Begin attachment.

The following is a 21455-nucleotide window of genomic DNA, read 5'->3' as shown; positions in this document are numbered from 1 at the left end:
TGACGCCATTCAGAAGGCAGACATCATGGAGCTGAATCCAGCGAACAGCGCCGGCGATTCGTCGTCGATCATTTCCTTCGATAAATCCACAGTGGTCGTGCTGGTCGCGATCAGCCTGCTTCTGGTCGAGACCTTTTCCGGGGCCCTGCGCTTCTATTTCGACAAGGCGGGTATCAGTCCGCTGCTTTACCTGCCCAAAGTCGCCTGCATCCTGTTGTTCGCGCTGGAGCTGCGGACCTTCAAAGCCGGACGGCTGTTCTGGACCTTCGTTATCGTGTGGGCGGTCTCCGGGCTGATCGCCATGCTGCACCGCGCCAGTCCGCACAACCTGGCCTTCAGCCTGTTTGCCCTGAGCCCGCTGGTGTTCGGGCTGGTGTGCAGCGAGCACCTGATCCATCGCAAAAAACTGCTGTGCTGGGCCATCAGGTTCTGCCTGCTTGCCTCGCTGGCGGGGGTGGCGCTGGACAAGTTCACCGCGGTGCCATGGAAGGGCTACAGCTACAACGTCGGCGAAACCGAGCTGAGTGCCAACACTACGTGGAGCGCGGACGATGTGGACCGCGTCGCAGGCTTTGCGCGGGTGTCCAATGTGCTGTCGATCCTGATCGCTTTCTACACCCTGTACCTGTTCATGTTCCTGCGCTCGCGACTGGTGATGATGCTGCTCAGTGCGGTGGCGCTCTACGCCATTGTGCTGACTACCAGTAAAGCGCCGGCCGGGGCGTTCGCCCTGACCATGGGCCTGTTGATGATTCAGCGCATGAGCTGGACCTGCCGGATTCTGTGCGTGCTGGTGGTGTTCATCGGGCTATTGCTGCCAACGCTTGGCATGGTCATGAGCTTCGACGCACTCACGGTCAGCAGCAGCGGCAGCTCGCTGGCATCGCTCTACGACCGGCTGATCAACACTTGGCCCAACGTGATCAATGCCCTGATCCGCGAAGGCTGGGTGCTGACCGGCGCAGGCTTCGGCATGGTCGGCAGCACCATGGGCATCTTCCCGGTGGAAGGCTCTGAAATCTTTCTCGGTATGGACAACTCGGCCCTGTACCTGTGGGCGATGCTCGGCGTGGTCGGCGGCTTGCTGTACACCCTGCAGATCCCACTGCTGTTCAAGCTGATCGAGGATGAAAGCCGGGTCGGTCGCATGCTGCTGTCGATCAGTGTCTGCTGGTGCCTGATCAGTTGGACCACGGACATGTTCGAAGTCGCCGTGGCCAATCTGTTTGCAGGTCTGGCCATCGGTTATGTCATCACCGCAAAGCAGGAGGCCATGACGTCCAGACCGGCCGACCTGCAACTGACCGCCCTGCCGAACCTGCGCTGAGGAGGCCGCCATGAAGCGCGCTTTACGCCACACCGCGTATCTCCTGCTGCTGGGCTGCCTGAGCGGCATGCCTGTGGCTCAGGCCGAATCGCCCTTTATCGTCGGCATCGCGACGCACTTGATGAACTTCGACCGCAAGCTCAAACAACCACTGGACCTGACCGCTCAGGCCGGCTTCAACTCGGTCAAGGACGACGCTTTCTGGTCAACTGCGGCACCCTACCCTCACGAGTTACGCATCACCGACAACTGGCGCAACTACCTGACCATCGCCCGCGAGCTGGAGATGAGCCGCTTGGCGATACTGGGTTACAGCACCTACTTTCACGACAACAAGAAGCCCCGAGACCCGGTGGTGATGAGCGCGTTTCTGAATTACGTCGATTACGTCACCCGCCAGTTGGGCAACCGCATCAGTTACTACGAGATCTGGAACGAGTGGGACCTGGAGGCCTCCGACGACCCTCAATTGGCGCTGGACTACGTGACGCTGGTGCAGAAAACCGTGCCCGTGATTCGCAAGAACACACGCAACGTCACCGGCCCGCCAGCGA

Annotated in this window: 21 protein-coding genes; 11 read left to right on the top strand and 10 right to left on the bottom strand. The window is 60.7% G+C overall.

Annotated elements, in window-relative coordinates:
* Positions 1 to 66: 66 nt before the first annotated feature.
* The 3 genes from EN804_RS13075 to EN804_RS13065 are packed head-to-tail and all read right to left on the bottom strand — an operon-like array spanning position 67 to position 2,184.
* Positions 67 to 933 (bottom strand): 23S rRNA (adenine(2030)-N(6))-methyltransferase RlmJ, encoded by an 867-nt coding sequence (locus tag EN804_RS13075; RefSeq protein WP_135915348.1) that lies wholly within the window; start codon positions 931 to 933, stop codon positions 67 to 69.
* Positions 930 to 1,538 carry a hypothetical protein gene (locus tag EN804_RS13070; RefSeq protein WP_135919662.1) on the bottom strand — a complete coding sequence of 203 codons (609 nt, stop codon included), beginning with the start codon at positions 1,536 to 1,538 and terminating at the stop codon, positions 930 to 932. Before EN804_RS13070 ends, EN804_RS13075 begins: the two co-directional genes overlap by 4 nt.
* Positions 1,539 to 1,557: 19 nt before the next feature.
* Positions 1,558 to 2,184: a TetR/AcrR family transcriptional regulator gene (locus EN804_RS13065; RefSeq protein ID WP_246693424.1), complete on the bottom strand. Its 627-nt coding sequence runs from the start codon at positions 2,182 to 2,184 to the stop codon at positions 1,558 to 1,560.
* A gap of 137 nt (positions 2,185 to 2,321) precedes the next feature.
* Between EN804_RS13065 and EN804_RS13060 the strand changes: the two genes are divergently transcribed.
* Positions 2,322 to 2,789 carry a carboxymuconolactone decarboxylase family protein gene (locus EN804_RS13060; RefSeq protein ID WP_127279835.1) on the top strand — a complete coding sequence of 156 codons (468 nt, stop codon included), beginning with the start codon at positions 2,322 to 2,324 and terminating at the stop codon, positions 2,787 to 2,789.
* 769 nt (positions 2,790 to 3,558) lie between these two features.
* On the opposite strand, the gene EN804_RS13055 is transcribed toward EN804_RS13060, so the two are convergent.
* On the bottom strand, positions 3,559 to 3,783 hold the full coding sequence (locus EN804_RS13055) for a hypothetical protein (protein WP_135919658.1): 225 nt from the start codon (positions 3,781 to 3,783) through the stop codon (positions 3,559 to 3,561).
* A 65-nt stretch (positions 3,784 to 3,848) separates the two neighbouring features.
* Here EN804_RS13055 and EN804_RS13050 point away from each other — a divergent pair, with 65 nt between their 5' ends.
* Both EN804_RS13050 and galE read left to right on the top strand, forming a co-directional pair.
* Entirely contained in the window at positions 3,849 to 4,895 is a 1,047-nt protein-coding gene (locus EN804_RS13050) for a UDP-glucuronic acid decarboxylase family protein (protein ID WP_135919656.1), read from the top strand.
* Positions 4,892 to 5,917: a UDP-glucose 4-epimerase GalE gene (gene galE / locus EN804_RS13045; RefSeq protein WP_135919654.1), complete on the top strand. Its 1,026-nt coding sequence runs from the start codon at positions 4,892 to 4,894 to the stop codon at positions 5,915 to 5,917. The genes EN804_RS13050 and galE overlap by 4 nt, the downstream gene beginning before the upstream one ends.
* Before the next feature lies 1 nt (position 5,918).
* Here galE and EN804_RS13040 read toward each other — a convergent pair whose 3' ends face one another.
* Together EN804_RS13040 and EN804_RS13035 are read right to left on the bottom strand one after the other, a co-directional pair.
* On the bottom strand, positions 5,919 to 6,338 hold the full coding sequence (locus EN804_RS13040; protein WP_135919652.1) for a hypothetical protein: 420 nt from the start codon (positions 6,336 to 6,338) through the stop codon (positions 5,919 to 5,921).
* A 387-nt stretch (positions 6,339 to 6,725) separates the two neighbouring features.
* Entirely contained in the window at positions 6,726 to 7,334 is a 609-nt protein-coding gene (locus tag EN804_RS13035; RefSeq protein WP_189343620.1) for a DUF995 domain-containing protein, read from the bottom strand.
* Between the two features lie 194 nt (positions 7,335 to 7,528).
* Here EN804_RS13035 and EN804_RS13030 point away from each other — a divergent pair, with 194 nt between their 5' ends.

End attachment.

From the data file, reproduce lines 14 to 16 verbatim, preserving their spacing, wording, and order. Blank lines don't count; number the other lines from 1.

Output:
* 769 nt (positions 2,790 to 3,558) lie between these two features.
* On the opposite strand, the gene EN804_RS13055 is transcribed toward EN804_RS13060, so the two are convergent.
* On the bottom strand, positions 3,559 to 3,783 hold the full coding sequence (locus EN804_RS13055) for a hypothetical protein (protein WP_135919658.1): 225 nt from the start codon (positions 3,781 to 3,783) through the stop codon (positions 3,559 to 3,561).